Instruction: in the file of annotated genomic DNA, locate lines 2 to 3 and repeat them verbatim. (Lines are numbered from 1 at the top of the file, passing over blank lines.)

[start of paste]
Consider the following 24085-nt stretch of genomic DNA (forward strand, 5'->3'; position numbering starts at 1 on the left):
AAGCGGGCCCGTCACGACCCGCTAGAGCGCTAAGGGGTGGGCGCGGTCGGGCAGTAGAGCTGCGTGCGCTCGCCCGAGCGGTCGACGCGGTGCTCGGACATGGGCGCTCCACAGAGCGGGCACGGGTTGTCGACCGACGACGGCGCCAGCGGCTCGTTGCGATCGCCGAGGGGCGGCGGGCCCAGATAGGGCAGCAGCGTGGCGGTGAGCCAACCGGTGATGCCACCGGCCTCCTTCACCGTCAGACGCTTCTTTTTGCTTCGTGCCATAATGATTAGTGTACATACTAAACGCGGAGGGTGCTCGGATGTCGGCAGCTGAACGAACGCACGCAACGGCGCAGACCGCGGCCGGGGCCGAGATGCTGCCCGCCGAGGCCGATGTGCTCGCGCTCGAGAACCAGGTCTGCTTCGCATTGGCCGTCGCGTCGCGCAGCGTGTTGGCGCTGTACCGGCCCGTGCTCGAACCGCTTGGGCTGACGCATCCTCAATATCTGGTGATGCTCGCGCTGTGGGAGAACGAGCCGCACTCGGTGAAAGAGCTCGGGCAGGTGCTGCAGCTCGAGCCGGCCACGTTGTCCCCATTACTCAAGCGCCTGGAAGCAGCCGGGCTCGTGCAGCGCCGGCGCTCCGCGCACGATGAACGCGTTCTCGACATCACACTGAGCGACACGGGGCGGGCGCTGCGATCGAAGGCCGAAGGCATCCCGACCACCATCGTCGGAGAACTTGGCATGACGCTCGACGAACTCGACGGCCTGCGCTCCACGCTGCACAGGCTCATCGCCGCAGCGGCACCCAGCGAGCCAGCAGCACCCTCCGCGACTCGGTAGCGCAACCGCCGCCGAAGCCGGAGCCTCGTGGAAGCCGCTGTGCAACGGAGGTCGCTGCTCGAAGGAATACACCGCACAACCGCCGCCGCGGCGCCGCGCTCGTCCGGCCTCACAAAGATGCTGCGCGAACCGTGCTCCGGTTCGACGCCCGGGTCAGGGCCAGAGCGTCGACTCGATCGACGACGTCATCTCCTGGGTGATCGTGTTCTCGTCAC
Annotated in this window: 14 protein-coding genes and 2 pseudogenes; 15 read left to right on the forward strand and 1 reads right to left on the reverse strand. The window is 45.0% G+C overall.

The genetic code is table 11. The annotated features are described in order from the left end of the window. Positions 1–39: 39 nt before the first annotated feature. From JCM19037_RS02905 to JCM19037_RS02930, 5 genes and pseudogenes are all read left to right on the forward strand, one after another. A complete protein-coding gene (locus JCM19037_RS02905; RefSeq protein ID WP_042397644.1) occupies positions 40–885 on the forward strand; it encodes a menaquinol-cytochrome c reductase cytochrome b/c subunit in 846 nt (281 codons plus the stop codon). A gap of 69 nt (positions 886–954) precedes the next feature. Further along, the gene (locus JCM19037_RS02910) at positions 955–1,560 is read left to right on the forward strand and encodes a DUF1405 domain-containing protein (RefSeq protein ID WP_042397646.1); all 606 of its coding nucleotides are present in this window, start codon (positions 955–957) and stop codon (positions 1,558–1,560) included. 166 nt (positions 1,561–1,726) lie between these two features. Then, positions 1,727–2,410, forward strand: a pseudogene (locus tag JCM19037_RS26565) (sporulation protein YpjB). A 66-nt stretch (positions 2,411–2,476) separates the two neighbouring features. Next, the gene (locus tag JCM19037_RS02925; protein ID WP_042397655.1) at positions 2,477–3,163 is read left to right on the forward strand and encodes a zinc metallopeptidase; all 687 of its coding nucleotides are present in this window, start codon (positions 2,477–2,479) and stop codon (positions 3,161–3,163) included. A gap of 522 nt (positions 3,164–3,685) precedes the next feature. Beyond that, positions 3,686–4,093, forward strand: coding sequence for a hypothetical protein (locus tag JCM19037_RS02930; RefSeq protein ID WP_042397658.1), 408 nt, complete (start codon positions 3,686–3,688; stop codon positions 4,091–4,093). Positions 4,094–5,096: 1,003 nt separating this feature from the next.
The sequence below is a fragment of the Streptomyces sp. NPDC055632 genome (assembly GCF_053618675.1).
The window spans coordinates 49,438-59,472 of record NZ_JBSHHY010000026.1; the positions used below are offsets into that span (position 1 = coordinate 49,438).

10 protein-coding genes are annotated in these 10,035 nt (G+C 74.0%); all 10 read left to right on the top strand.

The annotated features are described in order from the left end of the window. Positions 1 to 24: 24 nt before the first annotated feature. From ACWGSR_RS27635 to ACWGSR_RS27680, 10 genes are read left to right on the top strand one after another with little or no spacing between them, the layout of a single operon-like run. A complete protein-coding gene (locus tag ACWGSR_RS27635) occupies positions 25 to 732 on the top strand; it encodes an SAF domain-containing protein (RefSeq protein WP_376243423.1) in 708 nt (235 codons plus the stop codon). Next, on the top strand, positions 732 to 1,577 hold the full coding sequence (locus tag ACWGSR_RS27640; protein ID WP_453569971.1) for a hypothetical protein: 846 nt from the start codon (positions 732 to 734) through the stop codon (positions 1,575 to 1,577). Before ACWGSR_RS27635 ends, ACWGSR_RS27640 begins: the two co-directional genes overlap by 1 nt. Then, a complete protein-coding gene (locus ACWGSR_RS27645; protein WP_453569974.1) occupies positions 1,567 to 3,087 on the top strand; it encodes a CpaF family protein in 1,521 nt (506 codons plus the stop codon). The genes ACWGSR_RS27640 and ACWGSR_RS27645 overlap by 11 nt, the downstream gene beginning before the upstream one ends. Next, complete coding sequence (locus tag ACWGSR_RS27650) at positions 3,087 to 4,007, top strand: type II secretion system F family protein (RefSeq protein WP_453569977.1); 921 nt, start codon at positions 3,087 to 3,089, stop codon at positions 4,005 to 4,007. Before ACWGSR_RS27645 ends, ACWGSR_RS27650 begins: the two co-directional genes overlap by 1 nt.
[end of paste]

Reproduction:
AAGCGGGCCCGTCACGACCCGCTAGAGCGCTAAGGGGTGGGCGCGGTCGGGCAGTAGAGCTGCGTGCGCTCGCCCGAGCGGTCGACGCGGTGCTCGGACATGGGCGCTCCACAGAGCGGGCACGGGTTGTCGACCGACGACGGCGCCAGCGGCTCGTTGCGATCGCCGAGGGGCGGCGGGCCCAGATAGGGCAGCAGCGTGGCGGTGAGCCAACCGGTGATGCCACCGGCCTCCTTCACCGTCAGACGCTTCTTTTTGCTTCGTGCCATAATGATTAGTGTACATACTAAACGCGGAGGGTGCTCGGATGTCGGCAGCTGAACGAACGCACGCAACGGCGCAGACCGCGGCCGGGGCCGAGATGCTGCCCGCCGAGGCCGATGTGCTCGCGCTCGAGAACCAGGTCTGCTTCGCATTGGCCGTCGCGTCGCGCAGCGTGTTGGCGCTGTACCGGCCCGTGCTCGAACCGCTTGGGCTGACGCATCCTCAATATCTGGTGATGCTCGCGCTGTGGGAGAACGAGCCGCACTCGGTGAAAGAGCTCGGGCAGGTGCTGCAGCTCGAGCCGGCCACGTTGTCCCCATTACTCAAGCGCCTGGAAGCAGCCGGGCTCGTGCAGCGCCGGCGCTCCGCGCACGATGAACGCGTTCTCGACATCACACTGAGCGACACGGGGCGGGCGCTGCGATCGAAGGCCGAAGGCATCCCGACCACCATCGTCGGAGAACTTGGCATGACGCTCGACGAACTCGACGGCCTGCGCTCCACGCTGCACAGGCTCATCGCCGCAGCGGCACCCAGCGAGCCAGCAGCACCCTCCGCGACTCGGTAGCGCAACCGCCGCCGAAGCCGGAGCCTCGTGGAAGCCGCTGTGCAACGGAGGTCGCTGCTCGAAGGAATACACCGCACAACCGCCGCCGCGGCGCCGCGCTCGTCCGGCCTCACAAAGATGCTGCGCGAACCGTGCTCCGGTTCGACGCCCGGGTCAGGGCCAGAGCGTCGACTCGATCGACGACGTCATCTCCTGGGTGATCGTGTTCTCGTCAC
Annotated in this window: 14 protein-coding genes and 2 pseudogenes; 15 read left to right on the forward strand and 1 reads right to left on the reverse strand. The window is 45.0% G+C overall.